controlling the 'eth0' device that gets detect by ifconfig

Discussion in 'Linux Networking' started by Jim Anderson, Jul 27, 2012.

  1. Jim Anderson

    Jim Anderson Guest

    I used to run Kubuntu linux and my network addresses would be detected
    properly during startup. I have switched to crunchbang linux and my
    network runs ok except on one PC the OS is not detecting the correct
    port for eth0 and I don't know how to fix the problem.

    The network has two routers, one wireless and one wired using ethernet
    ports. The wired router is connected to a DSL line so all of the wired
    PCs should be directed to that router to connect to the world.
    Unfortunately, the problem PC detects the wireless router for the
    'eth0' device.

    When I run the route command, the default address is 192.168.2.1, the
    address of the wireless router, not 192.168.0.1, the address of the
    wired router. If I disconnect the wireless router and reboot, then I
    think it is detected the correct router, but when I run ifconfig, the
    ethernet address is in inet6, not an inet4 address.

    If there a way to force the inet4 address of the wired router to be
    detected?

    Jim Anderson
     
    Jim Anderson, Jul 27, 2012
    #1
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  2. gksu ifconfig wlan0 down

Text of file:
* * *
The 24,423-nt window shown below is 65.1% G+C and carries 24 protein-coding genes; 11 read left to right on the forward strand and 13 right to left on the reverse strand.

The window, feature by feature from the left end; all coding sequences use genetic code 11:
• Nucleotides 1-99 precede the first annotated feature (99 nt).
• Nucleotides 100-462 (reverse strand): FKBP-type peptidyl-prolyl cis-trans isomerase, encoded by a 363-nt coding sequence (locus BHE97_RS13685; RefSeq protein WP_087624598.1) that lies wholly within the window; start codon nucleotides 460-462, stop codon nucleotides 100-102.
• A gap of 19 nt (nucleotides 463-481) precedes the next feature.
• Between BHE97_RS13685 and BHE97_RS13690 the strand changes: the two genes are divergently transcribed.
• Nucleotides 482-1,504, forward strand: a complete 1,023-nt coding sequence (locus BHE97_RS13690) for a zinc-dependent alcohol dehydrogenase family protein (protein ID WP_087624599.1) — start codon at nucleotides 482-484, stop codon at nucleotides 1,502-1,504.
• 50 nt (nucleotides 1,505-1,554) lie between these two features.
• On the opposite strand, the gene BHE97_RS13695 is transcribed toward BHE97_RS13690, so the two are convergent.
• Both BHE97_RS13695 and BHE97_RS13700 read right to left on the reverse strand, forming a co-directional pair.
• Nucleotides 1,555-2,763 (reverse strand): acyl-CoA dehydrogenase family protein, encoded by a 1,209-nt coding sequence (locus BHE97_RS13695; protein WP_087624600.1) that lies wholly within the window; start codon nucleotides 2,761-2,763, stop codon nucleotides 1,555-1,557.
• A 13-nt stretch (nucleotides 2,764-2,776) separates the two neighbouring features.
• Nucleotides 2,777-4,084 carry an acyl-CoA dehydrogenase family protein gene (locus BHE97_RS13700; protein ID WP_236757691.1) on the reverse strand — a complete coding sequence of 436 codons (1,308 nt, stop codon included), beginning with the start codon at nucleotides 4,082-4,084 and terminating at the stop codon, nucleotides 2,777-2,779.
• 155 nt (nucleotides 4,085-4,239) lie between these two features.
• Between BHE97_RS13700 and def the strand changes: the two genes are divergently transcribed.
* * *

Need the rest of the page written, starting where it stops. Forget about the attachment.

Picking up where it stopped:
Alastair
     
    Alastair Black, Jul 27, 2012
    #2
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  3. It sounds like you've got both routers acting as a DHCP server for the
    same bit of network. There's no way that's going to be reliable.
    IPv6 addresses often contain modified forms of the MAC address; that's
    normal.
     
    Richard Kettlewell, Jul 28, 2012
    #3
  4. The following message is a courtesy copy of an article
    that has been posted to comp.os.linux.networking as well.


    Jim> If there a way to force the inet4 address of the wired router to be
    Jim> detected?

    Alastair> gksu ifconfig wlan0 down

    A more permanent fix would be to blacklist the wifi driver in a file
    such as /etc/modprobe/local-blacklist.conf.

    --
    Ian Zimmerman
    gpg public key: 1024D/C6FF61AD
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    Rule 420: All persons more than eight miles high to leave the court.
     
    Ian Zimmerman, Jul 28, 2012
    #4
  5. Jim Anderson

    Jorgen Grahn Guest

    Well, the thing is, if you have IPv6 enabled, each interface will have
    at least a "Scope:Link" IPv6 address. It's not the presence of that
    one but the absence of the IPv4 one that's important.

    /Jorgen
     
    Jorgen Grahn, Jul 28, 2012
    #5
  6. Jim Anderson

    Gordon Guest

    Sure, make the address of your network card on the PC, static. Say
    192.168.2.103, which is outside the DHCP range of the router.

    If you have only one LAN. Then as another poster has hinted at drop the
    second DHCP. Having two DCHPs battle it out is not really the way to go.
     
    Gordon, Aug 10, 2012
    #6
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